Women’s early life conditions and later-life outcomes
Social, economic and environmental experiences in early life can have large and lasting effects on human capital. Negative shocks to a child’s environment can permanently alter the trajectory of psychological and physical development. More broadly, consistent exposure over several years to different environments than peers can induce lasting long-term differences in domains as different as occupational or educational attainment, earnings, stature, and reproductive history. That is, adult economic behavior and outcomes are not simply the result of rational choices made at the time, but influenced by past choices made by parents.
Economic historians have made a significant contribution to the literature on early life conditions. By connecting different sources across time economic historians have been able to expand the number of cohorts whose complete lives can be studies (e.g. Ferrie and Rolf, 2011). Necessarily much of the research on early life conditions in historical cohorts has studied men. Linking individuals across time requires identifying information that does not change, and in historical sources this is largely the combination of name, birthdate, and birthplace. Women, whose names typically change on marriage, are often difficult or expensive to trace over long spans of time when “early life” is defined as childhood and the outcome of interest occurs after most women have married.
Women have been studied in prospective panel studies that largely began after World War II, such as the Wisconsin Longitudinal Survey, the National Longitudinal Surveys, and the British 1946, 1958 and 1970 birth cohort studies among others. However, the cohorts in these post-war studies have many members still alive and suffer from censoring in studying outcomes such as mortality, or conversely life expectancy. Thus, most studies of early twentieth century female cohorts have been Scandinavian, where population registers allow life history construction for both men and women, or straightforward prospective tracing of individual lives. With no centralized population registers in the United States it is difficult to trace people across time and space unless people are enrolled in a study early in their life. With the continuing digitization and indexing of marriage registrations, it is becoming easier to trace women’s lives through the veil of marriage; and construct data that describes their early life circumstances (from census data, for example) and connects to their later-life outcomes (in aging surveys or Medicare data, for example).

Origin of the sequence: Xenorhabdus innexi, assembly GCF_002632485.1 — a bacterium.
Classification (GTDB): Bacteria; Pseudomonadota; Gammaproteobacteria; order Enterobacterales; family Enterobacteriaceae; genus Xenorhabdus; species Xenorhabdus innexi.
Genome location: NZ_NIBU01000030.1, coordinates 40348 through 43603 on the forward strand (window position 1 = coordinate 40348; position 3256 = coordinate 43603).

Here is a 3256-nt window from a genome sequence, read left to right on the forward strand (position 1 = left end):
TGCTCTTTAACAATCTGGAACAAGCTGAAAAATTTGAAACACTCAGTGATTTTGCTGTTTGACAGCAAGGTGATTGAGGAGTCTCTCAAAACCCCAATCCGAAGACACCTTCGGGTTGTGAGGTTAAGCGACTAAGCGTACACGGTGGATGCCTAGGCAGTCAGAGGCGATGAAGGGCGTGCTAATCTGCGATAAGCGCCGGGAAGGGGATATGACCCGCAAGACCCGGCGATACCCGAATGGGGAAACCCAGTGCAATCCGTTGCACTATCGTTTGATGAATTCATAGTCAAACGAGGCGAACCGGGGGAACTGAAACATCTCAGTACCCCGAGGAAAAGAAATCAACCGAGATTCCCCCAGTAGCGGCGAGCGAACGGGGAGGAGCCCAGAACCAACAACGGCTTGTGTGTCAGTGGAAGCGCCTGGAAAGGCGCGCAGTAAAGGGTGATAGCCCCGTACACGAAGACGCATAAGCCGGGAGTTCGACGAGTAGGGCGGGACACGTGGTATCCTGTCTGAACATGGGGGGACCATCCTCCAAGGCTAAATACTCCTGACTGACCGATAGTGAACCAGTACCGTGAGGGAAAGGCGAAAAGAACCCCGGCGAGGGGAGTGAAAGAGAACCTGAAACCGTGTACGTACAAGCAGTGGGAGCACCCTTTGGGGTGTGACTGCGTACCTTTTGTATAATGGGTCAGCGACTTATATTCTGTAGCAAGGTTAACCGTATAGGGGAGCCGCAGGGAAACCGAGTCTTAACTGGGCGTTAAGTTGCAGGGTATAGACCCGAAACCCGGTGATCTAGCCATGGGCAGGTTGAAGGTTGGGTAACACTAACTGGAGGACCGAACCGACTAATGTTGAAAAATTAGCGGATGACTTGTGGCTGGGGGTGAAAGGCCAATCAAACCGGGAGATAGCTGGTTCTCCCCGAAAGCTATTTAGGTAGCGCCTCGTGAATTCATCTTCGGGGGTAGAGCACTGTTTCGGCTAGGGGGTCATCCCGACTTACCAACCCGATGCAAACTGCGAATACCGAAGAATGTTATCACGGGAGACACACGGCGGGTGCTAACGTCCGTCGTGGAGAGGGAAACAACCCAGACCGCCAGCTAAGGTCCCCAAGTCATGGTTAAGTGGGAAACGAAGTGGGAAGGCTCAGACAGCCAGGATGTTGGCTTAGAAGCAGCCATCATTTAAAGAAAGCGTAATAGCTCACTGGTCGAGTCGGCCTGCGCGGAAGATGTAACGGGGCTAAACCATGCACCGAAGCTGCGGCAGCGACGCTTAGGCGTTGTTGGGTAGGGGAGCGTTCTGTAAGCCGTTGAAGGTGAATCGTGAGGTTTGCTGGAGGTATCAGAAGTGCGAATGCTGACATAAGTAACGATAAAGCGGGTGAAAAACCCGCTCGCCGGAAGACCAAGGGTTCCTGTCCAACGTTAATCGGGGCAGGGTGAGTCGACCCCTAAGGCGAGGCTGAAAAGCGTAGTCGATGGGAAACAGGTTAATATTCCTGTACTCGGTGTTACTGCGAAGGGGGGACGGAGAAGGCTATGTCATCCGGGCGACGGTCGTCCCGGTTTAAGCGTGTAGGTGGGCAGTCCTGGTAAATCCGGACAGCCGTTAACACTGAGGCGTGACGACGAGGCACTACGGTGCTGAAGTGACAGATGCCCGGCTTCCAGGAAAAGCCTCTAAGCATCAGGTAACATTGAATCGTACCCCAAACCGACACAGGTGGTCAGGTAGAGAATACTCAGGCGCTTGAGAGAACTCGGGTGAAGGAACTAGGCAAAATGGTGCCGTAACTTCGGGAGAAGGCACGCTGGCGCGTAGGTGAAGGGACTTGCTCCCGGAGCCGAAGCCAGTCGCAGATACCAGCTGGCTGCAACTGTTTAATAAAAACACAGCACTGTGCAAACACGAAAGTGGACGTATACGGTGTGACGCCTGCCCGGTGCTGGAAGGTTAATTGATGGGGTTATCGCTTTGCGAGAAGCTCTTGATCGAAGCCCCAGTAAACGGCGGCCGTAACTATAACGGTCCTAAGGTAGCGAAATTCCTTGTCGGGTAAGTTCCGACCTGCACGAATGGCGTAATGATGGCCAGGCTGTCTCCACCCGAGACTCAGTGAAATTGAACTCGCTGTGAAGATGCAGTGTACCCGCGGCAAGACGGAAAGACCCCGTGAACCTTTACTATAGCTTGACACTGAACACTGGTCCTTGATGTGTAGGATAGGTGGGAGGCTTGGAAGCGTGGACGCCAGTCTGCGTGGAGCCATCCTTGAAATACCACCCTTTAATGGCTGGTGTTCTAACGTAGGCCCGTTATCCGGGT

The literature on how early life conditions affects men’s outcomes may not generalize to women’s lives, particularly in the twentieth century when women’s socio-economic roles changed substantially. Throughout the twentieth century the vast majority of males were in the labor force from their 20s to their 60s. By contrast women’s labor market position changed dramatically between the 1920s and 1970s from a norm of short work spells before marriage to a norm of work throughout women’s adult lives. Thus, well-regarded scholars conclude the life-course relationship between women’s socio-economic trajectories and their health is not well understood (Kuh and Hardy, 2004).
It is important therefore to consider the relationship between women’s early life conditions and later outcomes separately, and identify progress made and questions for future research.
Sakari Saaritsa, Excess female mortality, tuberculosis, adolescence and modernization: Evidence from Finnish population statistics, 19th – 20th c.
Luciana Quaranta, Early life exposures and female reproductive health: Evidence from the Scanian Economic Demographic Database
Katie Genadek and Margaret Charleroy, The impact of early life conditions on women’s entry into the scientific workforce
Maarit Olkkola, The long-term effects of a universal child welfare clinic system in Finland
Evan Roberts and Wendy Rahn, Early life socioeconomic conditions and later-life health and mortality in a cohort of American women, 1916-2016
Ferrie, J., & Rolf, K. (2011). Socioeconomic status in childhood and health after age 70: A new longitudinal analysis for the U.S., 1895–2005. Explorations in Economic History, 48, 445-460.
Kuh D, Hardy R. (2004) A life course approach to women’s health. Oxford: Oxford University Press.
- Evan Roberts, University of Minnesota, firstname.lastname@example.org,
- Sakari Saaritsa, University of Helsinki, email@example.com
- Luciana Quaranta, Lund University, firstname.lastname@example.org
- Maarit Olkkola, Barcelona Graduate School of Economics, email@example.com
- Katie Genadek, University of Colorado, firstname.lastname@example.org
- Evan Roberts, University of Minnesot, email@example.com
- Matthias Rosenbaum-Feldbrügge, Radboud University, M.RosenbaumFeldbrugge@let.ru.nl
- Joseph Ferrie, Northwestern University, firstname.lastname@example.org